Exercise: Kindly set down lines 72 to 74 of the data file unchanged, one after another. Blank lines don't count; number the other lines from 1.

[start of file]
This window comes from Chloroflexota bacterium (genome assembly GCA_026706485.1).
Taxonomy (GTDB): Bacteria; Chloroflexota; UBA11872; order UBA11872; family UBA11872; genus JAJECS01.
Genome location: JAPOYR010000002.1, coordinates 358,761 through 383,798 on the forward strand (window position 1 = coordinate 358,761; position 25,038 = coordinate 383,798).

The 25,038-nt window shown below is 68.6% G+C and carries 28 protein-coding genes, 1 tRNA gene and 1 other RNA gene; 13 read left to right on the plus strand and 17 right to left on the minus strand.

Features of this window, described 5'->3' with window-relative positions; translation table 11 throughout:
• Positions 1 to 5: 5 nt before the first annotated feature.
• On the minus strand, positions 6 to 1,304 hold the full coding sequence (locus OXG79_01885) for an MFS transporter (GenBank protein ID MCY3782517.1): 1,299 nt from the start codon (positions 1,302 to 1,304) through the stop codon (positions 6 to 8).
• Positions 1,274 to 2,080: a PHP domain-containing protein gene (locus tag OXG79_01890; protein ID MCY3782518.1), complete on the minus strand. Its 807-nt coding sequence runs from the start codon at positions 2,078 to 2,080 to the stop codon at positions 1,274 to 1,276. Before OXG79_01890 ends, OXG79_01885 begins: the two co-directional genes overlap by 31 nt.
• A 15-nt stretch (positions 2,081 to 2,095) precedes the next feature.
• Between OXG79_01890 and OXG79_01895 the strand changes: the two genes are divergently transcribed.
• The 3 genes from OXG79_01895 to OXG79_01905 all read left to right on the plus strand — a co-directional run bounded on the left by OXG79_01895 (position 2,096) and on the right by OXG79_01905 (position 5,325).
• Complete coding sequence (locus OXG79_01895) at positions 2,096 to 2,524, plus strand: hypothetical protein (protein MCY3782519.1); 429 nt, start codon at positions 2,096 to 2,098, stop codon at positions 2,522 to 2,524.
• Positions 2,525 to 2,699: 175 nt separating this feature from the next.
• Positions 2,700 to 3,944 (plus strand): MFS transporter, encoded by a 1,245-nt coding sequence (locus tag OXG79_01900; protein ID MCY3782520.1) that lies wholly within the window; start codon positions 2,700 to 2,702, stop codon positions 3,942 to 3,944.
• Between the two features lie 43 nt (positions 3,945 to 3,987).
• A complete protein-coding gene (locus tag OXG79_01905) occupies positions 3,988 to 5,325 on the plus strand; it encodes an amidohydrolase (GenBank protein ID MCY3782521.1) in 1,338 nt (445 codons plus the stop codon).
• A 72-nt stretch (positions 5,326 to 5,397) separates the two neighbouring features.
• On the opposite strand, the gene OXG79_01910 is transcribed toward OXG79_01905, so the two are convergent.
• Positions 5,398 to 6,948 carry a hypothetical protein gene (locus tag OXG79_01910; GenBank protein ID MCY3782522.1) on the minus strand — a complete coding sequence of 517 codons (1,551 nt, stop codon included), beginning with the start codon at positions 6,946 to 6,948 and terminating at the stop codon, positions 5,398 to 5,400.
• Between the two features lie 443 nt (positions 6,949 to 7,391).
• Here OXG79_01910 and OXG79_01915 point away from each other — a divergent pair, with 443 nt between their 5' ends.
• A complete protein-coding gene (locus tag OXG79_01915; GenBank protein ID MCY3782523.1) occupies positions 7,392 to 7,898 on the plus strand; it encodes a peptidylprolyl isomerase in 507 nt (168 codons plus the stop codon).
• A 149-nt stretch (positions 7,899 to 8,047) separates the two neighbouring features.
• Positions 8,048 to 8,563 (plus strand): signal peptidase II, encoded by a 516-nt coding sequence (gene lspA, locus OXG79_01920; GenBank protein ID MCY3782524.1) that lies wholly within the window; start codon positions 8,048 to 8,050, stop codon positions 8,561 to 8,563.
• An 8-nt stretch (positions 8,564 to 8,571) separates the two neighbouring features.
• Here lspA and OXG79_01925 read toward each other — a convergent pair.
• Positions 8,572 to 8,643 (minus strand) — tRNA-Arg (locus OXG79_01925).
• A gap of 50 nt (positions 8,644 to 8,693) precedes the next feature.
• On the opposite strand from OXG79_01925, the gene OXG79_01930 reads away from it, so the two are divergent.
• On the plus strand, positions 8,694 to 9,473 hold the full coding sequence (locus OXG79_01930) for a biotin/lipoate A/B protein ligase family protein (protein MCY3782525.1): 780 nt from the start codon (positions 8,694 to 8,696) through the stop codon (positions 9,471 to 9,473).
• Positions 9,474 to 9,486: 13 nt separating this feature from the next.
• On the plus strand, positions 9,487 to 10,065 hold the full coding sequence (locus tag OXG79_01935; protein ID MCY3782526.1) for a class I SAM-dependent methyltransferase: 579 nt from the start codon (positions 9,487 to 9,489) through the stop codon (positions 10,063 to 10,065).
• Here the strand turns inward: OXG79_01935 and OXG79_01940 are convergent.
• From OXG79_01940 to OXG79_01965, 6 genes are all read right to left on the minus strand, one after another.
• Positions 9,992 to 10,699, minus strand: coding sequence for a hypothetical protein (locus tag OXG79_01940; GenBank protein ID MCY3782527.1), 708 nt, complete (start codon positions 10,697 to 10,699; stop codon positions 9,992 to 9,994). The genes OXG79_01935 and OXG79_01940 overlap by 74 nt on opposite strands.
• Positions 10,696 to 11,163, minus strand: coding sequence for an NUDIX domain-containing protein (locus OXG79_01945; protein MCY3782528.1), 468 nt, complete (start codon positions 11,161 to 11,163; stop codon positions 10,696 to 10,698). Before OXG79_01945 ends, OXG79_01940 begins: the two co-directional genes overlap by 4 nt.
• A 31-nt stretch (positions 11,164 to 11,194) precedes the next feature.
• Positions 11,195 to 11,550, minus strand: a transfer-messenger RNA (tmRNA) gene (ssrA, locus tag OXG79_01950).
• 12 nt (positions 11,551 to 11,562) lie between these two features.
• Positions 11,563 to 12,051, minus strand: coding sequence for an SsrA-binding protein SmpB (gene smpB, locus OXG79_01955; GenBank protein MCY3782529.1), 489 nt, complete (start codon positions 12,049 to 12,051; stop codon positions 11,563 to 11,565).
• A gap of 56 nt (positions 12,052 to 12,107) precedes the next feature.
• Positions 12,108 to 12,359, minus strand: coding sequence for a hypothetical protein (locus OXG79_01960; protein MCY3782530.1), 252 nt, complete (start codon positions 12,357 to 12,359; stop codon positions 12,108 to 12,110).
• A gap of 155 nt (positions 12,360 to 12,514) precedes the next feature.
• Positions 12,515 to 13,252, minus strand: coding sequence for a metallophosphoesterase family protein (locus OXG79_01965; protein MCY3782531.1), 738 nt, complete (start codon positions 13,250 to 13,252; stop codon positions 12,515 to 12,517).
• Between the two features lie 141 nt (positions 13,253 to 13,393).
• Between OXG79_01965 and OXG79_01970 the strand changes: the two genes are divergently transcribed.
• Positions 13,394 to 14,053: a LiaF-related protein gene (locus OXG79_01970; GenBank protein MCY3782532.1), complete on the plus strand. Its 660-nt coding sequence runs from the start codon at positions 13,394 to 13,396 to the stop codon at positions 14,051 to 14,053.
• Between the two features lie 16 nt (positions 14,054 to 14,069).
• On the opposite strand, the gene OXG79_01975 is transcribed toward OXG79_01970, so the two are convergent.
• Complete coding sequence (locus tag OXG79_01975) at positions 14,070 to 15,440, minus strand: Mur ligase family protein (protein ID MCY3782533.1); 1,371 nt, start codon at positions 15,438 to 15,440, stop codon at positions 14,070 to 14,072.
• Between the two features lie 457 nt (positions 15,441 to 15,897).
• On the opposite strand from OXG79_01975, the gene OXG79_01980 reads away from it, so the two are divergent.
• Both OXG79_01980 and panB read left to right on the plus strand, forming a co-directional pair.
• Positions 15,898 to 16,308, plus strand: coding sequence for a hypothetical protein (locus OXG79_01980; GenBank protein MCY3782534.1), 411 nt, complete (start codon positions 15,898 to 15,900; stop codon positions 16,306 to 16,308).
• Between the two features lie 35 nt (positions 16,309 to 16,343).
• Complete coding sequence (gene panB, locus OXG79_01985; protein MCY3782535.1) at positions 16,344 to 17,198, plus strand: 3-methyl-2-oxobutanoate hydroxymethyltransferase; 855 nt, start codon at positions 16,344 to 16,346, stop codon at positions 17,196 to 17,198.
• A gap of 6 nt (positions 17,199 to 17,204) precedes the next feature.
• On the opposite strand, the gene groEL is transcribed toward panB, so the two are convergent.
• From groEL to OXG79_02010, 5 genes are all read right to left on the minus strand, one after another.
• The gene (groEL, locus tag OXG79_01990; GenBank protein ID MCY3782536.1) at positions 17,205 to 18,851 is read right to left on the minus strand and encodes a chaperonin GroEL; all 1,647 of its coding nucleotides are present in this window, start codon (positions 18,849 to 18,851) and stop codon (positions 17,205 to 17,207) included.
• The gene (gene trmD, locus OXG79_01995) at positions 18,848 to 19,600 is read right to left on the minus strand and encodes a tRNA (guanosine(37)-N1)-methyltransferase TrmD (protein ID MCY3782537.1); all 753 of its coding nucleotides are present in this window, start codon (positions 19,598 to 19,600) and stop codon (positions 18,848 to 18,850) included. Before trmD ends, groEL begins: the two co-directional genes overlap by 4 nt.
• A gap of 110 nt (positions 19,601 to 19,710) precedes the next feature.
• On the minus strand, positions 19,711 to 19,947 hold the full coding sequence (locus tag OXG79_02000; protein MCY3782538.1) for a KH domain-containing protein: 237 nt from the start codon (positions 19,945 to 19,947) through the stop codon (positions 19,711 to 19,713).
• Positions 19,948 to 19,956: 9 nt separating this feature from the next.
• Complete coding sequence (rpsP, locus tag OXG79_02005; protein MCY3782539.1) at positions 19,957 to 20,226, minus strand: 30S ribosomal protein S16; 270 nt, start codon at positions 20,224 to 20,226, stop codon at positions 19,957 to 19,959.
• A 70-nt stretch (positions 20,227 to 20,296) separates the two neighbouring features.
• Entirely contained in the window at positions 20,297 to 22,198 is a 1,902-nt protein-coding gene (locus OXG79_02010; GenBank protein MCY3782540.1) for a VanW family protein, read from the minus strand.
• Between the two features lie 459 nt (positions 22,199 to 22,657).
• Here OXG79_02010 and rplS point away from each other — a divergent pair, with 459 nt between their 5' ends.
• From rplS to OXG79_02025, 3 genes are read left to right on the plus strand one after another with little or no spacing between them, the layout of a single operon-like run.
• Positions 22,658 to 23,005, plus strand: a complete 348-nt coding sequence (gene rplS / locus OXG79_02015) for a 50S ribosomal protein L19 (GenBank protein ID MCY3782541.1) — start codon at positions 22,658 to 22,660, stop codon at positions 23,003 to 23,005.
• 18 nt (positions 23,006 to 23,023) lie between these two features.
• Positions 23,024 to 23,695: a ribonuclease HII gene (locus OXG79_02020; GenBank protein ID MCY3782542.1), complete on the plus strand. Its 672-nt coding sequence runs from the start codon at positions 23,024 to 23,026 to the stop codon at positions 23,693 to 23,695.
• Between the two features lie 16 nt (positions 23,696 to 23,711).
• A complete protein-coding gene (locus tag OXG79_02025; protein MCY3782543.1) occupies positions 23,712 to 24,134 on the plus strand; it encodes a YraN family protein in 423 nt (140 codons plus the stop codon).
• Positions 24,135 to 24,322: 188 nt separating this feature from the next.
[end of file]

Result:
• 18 nt (positions 23,006 to 23,023) lie between these two features.
• Positions 23,024 to 23,695: a ribonuclease HII gene (locus OXG79_02020; GenBank protein ID MCY3782542.1), complete on the plus strand. Its 672-nt coding sequence runs from the start codon at positions 23,024 to 23,026 to the stop codon at positions 23,693 to 23,695.
• Between the two features lie 16 nt (positions 23,696 to 23,711).